Here’s an article about the fire, and if you’re in Grand Rapids, check out the Roger B Chaffee Planetarium at the Grand Rapids Museum.

New Pharaohs of GR: Steelcase Pyramid May Host SUPERNAP Data Center

Steelcase Pyramid Grand Rapids Data Center

Squished Pyramid, photo by Gary Syrba

Fox 17 reports that a Nevada-based company has chosen the former Steelcase pyramid as the site for a large data center.

Switch will build a $5 billion, 2 million square-foot SUPERNAP data center at the former Steelcase office building.

The deal is contingent on the passage of three bills currently in the Michigan state legislature.

The $5 billion reflects the costs for both the data centers and the computer servers that will be placed inside the buildings over a multi-year period, according to the company.  SUPERNAP Michigan will be the largest data center campus in the eastern U.S. and will serve Switch’s current and new clients.

Switch says that have 1,000 clients, including eBay, Intel, Shutterfly, Amgen, HP, JP Morgan Chase, Google, Amazon, Fox Broadcasting and many more.

Read on for more and get the details on the legislative changes the deal hinges on at the Freep. Here’s some cool drone footage of the Steelcase Pyramid as well. Site Selection Magazine has a writeup on the building with the tale of the tape to one of Michigan’s most iconic structures designed by Grand Rapids architectural firm The WBDC Group:

In addition to its pyramid-shaped design, the Steelcase Corporate Development Center offers several other unique amenities. The central atrium features a five-story rotating pendulum suspended over a reflective water pool. Vaulted ceilings and expansive windows throughout the building, combined with exterior balconies, provide an open and spacious workplace that makes liberal use of natural light.

The building has 333,000 sq. ft. of office space and 242,000 sq. ft. of research and development space.

Other on-site amenities include a 14,995-sq.-ft. full-service cafeteria, 12,500-sq.-ft. data center, 8,351-sq.-ft. two-story photo studio, exercise and locker rooms, card-access security, on-site video surveillance and 1,014 parking spaces.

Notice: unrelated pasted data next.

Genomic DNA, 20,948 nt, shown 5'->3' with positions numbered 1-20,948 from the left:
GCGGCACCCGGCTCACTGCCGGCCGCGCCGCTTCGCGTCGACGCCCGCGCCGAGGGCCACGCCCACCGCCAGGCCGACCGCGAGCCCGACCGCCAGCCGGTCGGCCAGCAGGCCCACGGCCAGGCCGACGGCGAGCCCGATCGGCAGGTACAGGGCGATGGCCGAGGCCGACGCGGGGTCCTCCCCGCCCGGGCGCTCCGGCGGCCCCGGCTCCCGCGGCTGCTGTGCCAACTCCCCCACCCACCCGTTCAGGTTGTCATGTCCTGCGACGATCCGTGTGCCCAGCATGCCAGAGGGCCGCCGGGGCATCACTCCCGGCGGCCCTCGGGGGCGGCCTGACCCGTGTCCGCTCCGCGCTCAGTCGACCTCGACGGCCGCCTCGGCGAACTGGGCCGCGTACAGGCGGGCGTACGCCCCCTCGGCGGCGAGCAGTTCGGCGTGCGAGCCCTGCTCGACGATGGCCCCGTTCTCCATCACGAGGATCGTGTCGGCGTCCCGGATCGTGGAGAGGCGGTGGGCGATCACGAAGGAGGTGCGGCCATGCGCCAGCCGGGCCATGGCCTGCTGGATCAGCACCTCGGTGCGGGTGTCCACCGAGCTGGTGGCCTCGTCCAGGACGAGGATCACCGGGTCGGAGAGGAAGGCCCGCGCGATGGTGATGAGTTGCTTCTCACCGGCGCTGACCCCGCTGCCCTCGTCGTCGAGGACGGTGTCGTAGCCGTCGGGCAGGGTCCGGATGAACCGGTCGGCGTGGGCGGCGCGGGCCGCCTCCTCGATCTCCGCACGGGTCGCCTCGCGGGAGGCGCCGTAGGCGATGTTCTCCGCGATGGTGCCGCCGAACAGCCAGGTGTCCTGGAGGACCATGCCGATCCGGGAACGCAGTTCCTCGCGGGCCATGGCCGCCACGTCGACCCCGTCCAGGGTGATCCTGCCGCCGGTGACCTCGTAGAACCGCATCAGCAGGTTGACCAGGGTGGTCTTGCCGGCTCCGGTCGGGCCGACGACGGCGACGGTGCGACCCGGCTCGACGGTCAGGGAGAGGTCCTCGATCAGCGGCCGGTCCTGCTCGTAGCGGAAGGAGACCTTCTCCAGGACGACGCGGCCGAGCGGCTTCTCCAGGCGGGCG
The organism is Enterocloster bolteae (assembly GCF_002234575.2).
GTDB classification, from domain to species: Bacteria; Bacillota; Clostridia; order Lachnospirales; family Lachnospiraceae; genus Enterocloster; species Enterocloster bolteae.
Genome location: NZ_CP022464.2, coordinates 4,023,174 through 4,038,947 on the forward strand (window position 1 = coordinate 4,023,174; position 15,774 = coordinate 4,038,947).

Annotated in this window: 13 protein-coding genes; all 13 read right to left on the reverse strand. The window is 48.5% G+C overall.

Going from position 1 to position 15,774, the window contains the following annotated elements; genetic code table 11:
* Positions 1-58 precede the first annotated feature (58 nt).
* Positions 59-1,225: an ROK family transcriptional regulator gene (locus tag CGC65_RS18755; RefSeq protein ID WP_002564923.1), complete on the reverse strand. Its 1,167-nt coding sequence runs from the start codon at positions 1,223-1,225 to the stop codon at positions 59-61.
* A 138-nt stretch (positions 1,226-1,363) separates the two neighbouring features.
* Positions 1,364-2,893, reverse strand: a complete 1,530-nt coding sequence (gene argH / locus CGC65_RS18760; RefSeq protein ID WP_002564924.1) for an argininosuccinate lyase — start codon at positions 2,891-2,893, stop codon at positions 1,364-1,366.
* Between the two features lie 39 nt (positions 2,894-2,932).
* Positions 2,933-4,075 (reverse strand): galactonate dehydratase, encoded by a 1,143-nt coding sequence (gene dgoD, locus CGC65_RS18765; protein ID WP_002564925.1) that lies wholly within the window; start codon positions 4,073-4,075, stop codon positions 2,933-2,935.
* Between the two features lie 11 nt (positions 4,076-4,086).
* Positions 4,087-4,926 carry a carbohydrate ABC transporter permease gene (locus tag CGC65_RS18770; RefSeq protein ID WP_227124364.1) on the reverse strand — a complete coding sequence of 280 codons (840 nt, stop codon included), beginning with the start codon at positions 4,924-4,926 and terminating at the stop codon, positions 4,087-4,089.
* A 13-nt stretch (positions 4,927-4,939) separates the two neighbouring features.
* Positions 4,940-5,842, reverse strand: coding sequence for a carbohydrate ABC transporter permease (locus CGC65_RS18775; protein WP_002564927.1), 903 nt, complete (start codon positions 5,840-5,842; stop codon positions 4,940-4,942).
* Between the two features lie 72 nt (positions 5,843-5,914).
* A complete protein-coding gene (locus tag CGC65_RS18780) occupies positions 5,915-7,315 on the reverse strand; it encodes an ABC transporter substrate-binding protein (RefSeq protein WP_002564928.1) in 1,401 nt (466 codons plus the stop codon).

View Gary’s photo bigger and see more in his In the City (Grand Rapids) slideshow.

More buildings & architecture on Michigan in Pictures.

Haunted Michigan: The Ada Witch

The Ada Witch

The Ada Witch, photo by farlane

You were such good readers yesterday that I’ll give you a shorter tale today. It comes from Amberrose Hammond and Michigan’s OthersideThe Ada Witch of Findley Cemetery:

The Ada Witch has been a popular legend in West Michigan for decades. For years, people have claimed to have witnessed a paranormal classic: “the lady in white.” She’s been seen wandering around the area of Findley Cemeteryand surrounding roads. But who is this mysterious “lady in white”? Over the years, this entity was given the title of the “Ada Witch,” but it’s nothing more than a nickname. Within the legend, there is nothing to support that she was a practicing witch or anything of that nature. It’s just a dramatic name that makes a good tale….

The legend says a woman during the 1800’s had been cheating on her husband. She would sneak off into the night to meet her lover. Her husband began to suspect she was up to something and pretended to fall asleep one night. After his wife got up and snuck away, he followed her and found her in the arms of another man. Rage welled up inside him and in an instant, the husband attacked the adulterous couple, killing his wife first. The two men fought until they both died from the wounds they inflicted upon each other.

For many years now, people say they have heard the sounds of a fight taking place around the Findley area, only to find no one around. The area at one point must have been open for hunting before it was developed into a residential area. There have been reports from hunters feeling a presence in the area, hearing the ghostly fight, getting tapped on the shoulder only to find no one there and even seeing a ghostly woman in white.

Read on for Amberrose’s account of her visit to the Findley Cemetery and her research into the story.

I photoshopped this picture – it’s not real. View it bigger on Flickr.

More ghost & spooky stories on Michigan in Pictures!